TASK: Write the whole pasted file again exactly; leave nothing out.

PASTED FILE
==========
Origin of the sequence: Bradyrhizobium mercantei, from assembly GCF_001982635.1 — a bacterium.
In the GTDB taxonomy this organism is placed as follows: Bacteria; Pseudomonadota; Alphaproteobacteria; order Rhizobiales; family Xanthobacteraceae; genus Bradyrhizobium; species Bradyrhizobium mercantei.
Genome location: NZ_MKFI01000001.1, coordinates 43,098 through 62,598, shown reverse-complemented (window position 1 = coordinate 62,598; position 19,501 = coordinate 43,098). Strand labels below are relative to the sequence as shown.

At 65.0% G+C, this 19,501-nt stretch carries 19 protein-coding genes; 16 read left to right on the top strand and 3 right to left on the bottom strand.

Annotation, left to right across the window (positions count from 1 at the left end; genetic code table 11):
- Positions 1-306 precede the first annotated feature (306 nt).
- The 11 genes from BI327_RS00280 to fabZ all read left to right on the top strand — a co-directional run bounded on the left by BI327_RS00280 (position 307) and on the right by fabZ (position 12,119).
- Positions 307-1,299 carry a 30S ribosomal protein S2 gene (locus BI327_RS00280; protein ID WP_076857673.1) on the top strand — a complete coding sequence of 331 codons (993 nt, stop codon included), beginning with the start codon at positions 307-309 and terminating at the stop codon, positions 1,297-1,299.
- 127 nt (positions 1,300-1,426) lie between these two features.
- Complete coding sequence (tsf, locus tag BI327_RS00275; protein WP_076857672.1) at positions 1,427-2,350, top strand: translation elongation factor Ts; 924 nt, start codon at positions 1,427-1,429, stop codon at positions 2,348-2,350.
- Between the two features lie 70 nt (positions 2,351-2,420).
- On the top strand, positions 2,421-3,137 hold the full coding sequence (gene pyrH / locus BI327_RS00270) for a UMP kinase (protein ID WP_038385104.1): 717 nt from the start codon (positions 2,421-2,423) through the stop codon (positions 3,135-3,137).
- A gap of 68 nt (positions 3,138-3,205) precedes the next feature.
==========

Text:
Origin of the sequence: Bradyrhizobium mercantei, from assembly GCF_001982635.1 — a bacterium.
In the GTDB taxonomy this organism is placed as follows: Bacteria; Pseudomonadota; Alphaproteobacteria; order Rhizobiales; family Xanthobacteraceae; genus Bradyrhizobium; species Bradyrhizobium mercantei.
Genome location: NZ_MKFI01000001.1, coordinates 43,098 through 62,598, shown reverse-complemented (window position 1 = coordinate 62,598; position 19,501 = coordinate 43,098). Strand labels below are relative to the sequence as shown.

At 65.0% G+C, this 19,501-nt stretch carries 19 protein-coding genes; 16 read left to right on the top strand and 3 right to left on the bottom strand.

Annotation, left to right across the window (positions count from 1 at the left end; genetic code table 11):
- Positions 1-306 precede the first annotated feature (306 nt).
- The 11 genes from BI327_RS00280 to fabZ all read left to right on the top strand — a co-directional run bounded on the left by BI327_RS00280 (position 307) and on the right by fabZ (position 12,119).
- Positions 307-1,299 carry a 30S ribosomal protein S2 gene (locus BI327_RS00280; protein ID WP_076857673.1) on the top strand — a complete coding sequence of 331 codons (993 nt, stop codon included), beginning with the start codon at positions 307-309 and terminating at the stop codon, positions 1,297-1,299.
- 127 nt (positions 1,300-1,426) lie between these two features.
- Complete coding sequence (tsf, locus tag BI327_RS00275; protein WP_076857672.1) at positions 1,427-2,350, top strand: translation elongation factor Ts; 924 nt, start codon at positions 1,427-1,429, stop codon at positions 2,348-2,350.
- Between the two features lie 70 nt (positions 2,351-2,420).
- On the top strand, positions 2,421-3,137 hold the full coding sequence (gene pyrH / locus BI327_RS00270) for a UMP kinase (protein ID WP_038385104.1): 717 nt from the start codon (positions 2,421-2,423) through the stop codon (positions 3,135-3,137).
- A gap of 68 nt (positions 3,138-3,205) precedes the next feature.